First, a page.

Thus at 4:30 AM confederate batteries began their bombardment of Fort Sumter. The confederate bombing was effective, and included a floating battery, in a makeshift boat. Anderson’s counter fire was limited by the his lack of munitions and by his limited number of soldiers. Finally 34 hours after the bombardment began, Anderson surrendered.
Sumter had fallen- now it was Lincoln’s turn to respond. He did so by a call for troops: Lincoln stated, “Now I, Abraham Lincoln, President of the United States, in virtue of the power in me vested by the constitution, and the laws, have thought fit to call forth, and hereby do call forth, the militia of several States of the Union, to aggregate number of seventy thousand.
The nation responded by a series of meetings in every part of the North. Thousands came forth with enthusiasm. A New York mother of five sons who enlisted stated:” I was startled by the news referring to our boys, and, for the moment felt as if a ball had pierced my own heart. For the first time I was obliged to look things full in the face. But although I have always loved my children with a love that none but a mother can know, yet when I look upon the state of my country, I cannot withhold them; and in the name of their god and their mothers god, and their country’s god I bid them to go. If I had ten sons instead of five I would give them all sooner than have our country rent in fragments.”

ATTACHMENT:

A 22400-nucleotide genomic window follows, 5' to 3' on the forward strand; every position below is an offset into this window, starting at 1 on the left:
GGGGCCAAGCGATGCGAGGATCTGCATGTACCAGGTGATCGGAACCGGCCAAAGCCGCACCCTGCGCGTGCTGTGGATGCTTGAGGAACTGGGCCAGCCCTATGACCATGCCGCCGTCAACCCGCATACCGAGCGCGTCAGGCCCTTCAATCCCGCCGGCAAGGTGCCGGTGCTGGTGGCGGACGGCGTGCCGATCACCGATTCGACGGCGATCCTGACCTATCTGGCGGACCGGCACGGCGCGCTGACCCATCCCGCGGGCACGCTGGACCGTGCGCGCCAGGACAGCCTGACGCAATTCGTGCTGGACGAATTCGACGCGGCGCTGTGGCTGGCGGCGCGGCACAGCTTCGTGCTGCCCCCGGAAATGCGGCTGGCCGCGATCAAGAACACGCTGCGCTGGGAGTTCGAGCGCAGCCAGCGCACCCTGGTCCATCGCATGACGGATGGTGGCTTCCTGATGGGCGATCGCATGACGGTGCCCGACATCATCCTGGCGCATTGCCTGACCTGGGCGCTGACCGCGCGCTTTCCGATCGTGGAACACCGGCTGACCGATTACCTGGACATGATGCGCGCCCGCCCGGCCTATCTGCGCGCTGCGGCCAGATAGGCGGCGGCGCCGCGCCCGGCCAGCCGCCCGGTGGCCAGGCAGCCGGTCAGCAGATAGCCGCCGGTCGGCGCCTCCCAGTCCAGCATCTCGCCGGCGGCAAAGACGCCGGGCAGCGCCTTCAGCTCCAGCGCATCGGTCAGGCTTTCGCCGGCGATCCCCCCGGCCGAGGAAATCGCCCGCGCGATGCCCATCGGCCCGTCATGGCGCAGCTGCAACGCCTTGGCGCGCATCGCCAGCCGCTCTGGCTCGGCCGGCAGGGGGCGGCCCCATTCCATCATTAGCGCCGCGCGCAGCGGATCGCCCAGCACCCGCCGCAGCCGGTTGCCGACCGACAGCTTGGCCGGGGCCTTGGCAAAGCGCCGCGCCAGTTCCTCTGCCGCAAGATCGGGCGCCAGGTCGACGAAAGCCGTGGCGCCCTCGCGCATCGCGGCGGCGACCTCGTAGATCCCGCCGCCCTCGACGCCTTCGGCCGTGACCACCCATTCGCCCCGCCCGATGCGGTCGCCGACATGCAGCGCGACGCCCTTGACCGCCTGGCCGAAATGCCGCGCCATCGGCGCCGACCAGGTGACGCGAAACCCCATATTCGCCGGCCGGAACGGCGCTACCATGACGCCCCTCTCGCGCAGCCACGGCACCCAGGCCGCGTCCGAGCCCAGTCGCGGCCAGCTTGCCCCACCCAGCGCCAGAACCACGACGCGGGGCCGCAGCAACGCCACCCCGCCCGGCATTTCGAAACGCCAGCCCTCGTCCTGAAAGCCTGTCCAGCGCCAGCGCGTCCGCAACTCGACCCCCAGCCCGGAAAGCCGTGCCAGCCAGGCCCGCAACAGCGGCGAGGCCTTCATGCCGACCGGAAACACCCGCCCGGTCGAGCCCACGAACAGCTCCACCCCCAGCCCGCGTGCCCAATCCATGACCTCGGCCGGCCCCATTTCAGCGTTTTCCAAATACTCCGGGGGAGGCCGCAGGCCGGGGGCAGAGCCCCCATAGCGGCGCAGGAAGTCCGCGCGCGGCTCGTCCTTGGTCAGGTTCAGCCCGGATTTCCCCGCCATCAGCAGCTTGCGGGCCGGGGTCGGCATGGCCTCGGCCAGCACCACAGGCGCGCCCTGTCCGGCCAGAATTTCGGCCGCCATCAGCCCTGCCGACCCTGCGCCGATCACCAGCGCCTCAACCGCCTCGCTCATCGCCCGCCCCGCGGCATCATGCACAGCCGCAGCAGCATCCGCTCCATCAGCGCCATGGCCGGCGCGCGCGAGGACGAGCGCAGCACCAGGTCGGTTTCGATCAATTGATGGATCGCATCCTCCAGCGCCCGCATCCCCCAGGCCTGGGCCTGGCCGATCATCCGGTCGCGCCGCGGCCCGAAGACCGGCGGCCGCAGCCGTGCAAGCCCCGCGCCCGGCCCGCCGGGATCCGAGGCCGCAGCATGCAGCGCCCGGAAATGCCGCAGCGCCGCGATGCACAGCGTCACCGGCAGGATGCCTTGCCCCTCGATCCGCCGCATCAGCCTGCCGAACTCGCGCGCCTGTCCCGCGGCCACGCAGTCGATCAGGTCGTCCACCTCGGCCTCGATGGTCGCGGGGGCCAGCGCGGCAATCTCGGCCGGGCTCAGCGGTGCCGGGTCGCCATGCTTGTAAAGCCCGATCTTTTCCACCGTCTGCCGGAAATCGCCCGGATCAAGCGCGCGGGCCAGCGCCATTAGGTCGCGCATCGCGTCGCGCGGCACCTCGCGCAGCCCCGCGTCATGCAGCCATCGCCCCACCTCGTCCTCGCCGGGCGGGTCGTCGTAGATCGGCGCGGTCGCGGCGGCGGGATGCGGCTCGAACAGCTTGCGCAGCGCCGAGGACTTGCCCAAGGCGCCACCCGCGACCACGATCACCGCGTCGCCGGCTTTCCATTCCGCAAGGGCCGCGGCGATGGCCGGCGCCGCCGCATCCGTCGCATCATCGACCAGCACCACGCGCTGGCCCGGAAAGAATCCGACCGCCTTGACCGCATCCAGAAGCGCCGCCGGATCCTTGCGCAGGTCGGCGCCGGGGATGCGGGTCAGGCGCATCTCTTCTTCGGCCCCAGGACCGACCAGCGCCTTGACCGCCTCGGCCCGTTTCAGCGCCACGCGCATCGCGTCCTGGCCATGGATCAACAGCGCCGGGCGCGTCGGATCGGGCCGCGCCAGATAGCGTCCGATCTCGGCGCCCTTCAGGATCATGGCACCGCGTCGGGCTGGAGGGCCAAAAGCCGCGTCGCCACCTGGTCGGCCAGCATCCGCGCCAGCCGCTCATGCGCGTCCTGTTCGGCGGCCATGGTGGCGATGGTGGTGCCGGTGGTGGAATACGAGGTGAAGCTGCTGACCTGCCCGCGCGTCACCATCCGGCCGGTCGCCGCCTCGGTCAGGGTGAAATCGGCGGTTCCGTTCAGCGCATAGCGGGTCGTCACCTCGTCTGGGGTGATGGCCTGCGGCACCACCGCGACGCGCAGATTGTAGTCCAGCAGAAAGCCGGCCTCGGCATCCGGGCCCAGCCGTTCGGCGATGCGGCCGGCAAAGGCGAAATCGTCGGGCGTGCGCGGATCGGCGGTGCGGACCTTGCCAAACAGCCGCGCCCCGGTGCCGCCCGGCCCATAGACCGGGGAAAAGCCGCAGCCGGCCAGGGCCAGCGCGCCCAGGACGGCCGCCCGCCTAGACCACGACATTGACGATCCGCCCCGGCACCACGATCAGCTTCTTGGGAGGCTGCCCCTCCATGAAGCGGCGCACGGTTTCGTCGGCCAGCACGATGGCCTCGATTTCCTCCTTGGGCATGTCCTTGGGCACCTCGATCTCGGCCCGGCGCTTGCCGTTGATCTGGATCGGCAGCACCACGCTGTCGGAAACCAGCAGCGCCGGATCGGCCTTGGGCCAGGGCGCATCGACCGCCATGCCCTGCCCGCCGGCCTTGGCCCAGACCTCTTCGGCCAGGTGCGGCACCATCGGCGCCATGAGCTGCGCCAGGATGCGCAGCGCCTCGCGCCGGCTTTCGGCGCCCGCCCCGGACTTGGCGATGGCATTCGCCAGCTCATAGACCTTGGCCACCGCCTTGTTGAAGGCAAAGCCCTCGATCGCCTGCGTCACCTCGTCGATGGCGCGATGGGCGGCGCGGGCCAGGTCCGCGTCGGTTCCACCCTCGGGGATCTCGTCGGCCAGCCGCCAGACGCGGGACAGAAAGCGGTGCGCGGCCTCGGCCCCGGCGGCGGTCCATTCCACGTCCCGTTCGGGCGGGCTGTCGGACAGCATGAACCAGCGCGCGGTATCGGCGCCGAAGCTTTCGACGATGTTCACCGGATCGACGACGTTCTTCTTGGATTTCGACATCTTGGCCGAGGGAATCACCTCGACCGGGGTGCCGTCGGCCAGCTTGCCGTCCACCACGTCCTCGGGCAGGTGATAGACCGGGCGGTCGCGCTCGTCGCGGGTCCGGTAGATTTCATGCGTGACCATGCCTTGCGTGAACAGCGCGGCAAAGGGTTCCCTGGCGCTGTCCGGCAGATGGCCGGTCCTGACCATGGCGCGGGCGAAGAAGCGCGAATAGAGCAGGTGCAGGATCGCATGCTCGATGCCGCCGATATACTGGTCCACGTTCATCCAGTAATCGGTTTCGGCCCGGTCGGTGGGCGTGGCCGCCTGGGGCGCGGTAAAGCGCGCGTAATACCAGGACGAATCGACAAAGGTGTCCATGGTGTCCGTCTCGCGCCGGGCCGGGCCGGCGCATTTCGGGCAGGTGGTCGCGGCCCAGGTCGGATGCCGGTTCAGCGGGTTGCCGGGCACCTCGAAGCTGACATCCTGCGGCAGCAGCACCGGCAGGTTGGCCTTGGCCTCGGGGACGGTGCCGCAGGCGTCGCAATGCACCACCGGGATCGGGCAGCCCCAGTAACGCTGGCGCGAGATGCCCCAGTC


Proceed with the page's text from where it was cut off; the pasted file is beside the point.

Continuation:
While the call for militia succeeded in raising an army, it was the final blow in the attempts to keep the Virginia and other wavering states in the Union. The Border states and the states of the Upper South all responded with words similar to those of Kentucky: “Kentucky will furnish no troops for the wicked purpose of subduing her sister southern states.”
Virginia was the first Southern state to secede, and with her the man who was to become the South leading General – Robert E. Lee. Lee was a reluctant sessionist, he had stated two months earlier “I fear the liberties of our country will in the tomb of the great nation. If Virginia stands by the old Union so will I. But if she secedes ( though I do not believe in secession as a constitutional right, nor that there is sufficient cause for revolution) then I will sill follow my native State with my sword, and if need be, with my life.”
Next Arkansas joined the confederacy, they were followed in May by North Carolina and Tennessee.
Immediately following the riots secessionists in Baltimore destroyed the railroads bridges and the telegraph lines thus cutting off Washington. For days Washington was cut off, with no additional replacement troops coming. Panic reined in Washington- Lincoln looked out the White House windows wondering when reinforcements would show. Finally in April 25th the 8th Mass Infantry and the 7th New York Regiment, landed at Annapolis Maryland. The New York Regiment managed to repair a branch line of the B&O that had been sabotaged and soon they arrived in the capital, whose citizens breathed a collective sigh of relief.
Considering how many workers lost their lives at Sloss Furnaces’ in Birmingham, Ala. when it was in operation, is it any surprise that the former industrial site is said to be haunted?
Working at the furnace, which was in use for nearly 100 years, was considered to be very dangerous, and employees met grisly deaths — either by being incinerated, poisoned by carbon monoxide or falling victim to steam pipes that often burst unexpectedly — on a regular basis.